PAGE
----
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Falkland’s Trail of Thought encourages mindfulness and a celebration of the landscape

Sebastian Chaloner and Lesley Acheson with their 'Trail of Thought' creations on Falkland Estate
Sebastian Chaloner and Lesley Acheson with their 'Trail of Thought' creations on Falkland Estate

Lesley Acheson and Sebastian Chaloner spent hours crafting their recently launched visual art project and they hope as many people as possible will immerse themselves in it.

However, the Auchtermuchty-based couple will be equally delighted to see their hard graft decay into oblivion.

The Trail of Thought is a meandering journey of typographic carvings, designed to encourage mindfulness and celebrate the Falkland Estate landscape.

Trail of Thought. Falkland

It was commissioned recently by Fife Contemporary and resulted in writer/actor Lesley and artist/designer Sebastian creating six artworks which are now hidden on the estate over approximately 7km (4.5 miles).

The idea is that walkers can come across the creations hidden within the various routes, up and around the Temple of Decision, one of the estate’s iconic landmarks.

Lesley Acheson and Sebastian Chaloner with their ‘Trail of Thought’ creations on Falkland Estate

Way-marker posts bearing a QR code tell visitors when they’re close to an artwork. The QR codes also gives access to a website with a map and lots of information about the project. An audio guide is also available.

The artworks are carved from wind-fallen timber and officially run until the end of September when the way-markers will be removed.

Trail of Thought. Falkland

However, the couple, who settled in Auchtermuchty during lockdown, think it’s very apt that the artworks will then be left to return to nature.


“I think there’s an interesting aspect to that – just creating a piece of biodegradable artwork that won’t last forever,” says Sebastian, a visual artist and graphic designer from Wales, who works as a lecturer at Hertfordshire University.

“I think sometimes we think of art as a piece of work that will last forever. There’s a whole job in conservation where people aim to keep paintings alive as long as possible.

Sebastion Chaloner carving wood

“But I think we just like the idea of making something and letting nature almost take it back. There’s a beauty in that I think.”

Northern Ireland-raised Lesley, whose family moved to Auchtermuchty 20 years ago, explained that as regular visitors to Falkland Estate, they had always enjoyed exploring the hidden paths and natural delights to be found within the shadow of the Lomond Hills.

When contemplating their ideas for the project, they went out to explore the estate for inspiration, finding themselves deep in discussion and wandering towards the estate’s ruined Temple of Decision where they stopped, took stock and found themselves gaining perspective on how they might approach the project.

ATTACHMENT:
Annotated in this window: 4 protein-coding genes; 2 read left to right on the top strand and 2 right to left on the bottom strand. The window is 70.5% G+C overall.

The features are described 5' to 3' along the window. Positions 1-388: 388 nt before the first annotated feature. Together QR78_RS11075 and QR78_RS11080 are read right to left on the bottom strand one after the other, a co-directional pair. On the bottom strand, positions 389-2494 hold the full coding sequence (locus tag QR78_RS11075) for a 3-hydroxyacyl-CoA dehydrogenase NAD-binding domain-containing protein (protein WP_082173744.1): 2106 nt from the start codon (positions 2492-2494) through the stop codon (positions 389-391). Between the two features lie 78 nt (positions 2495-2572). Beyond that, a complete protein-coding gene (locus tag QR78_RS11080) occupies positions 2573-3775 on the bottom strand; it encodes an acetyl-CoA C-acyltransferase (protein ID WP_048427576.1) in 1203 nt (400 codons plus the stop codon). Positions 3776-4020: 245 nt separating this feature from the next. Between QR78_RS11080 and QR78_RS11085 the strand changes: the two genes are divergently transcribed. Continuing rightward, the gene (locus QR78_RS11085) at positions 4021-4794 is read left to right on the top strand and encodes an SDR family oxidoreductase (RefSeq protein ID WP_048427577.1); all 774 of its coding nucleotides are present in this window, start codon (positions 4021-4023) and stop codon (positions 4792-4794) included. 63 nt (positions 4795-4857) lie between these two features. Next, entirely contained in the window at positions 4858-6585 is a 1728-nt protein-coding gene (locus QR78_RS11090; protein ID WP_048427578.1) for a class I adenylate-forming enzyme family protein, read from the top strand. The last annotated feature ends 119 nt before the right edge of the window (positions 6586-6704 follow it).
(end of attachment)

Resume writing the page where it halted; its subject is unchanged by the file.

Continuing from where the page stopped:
Temple of Decision on Falkland Estate

Lesley, an Edinburgh University music graduate who concentrated on the “words” side of the art, explains they were intrigued by the thought behind the Temple – the care that had gone into its design and placement, and the idea of having a place to stop and consider life.

One of its two creators, Onesiphorus Tyndall Bruce, is commemorated by the Tyndall Bruce Monument on nearby Black Hill.

Designed by Alexander Roos in 1849 and built by George Page, a local mason, the Temple was built for the wealthy estate owners, Margaret and Onesiphorus Tyndall Bruce as a summerhouse with spectacular views.

It was built as a focal point in the landscape and could be viewed from the principal rooms in the House of Falkland. The plan of the Temple was derived from the Temple of Theseus in Athens.

Inspired by this, Lesley and Sebastian honed in on the idea of the perspective gained by ruminating whilst being outside and enjoying getting lost in the estate – a way of putting everything in its rightful place, particularly after the bombshell of the pandemic.

Falkland Estate has seen similar projects over the years including After the Storm, where artworks were created on fallen trees after a huge storm in 2012. Sebastian explains that this project tapped into a similar ethos.

Fallen tree becoming ‘art’ on Falkland Estate

“It’s essentially going to the space and utilising what’s around you almost in a way of respecting the environment,” says Sebastian.

“Another part of the project was about bringing people to that space.

“There’s a whole culture of forest bathing – it’s very hippy – and how going around green spaces can improve your mental health.

On the Trail of Thought

“One of the big things for both of us was that Covid was such a horrible time for so many people and we wanted to make a creative project where people could go to a green space and almost kind of be mindful in a way.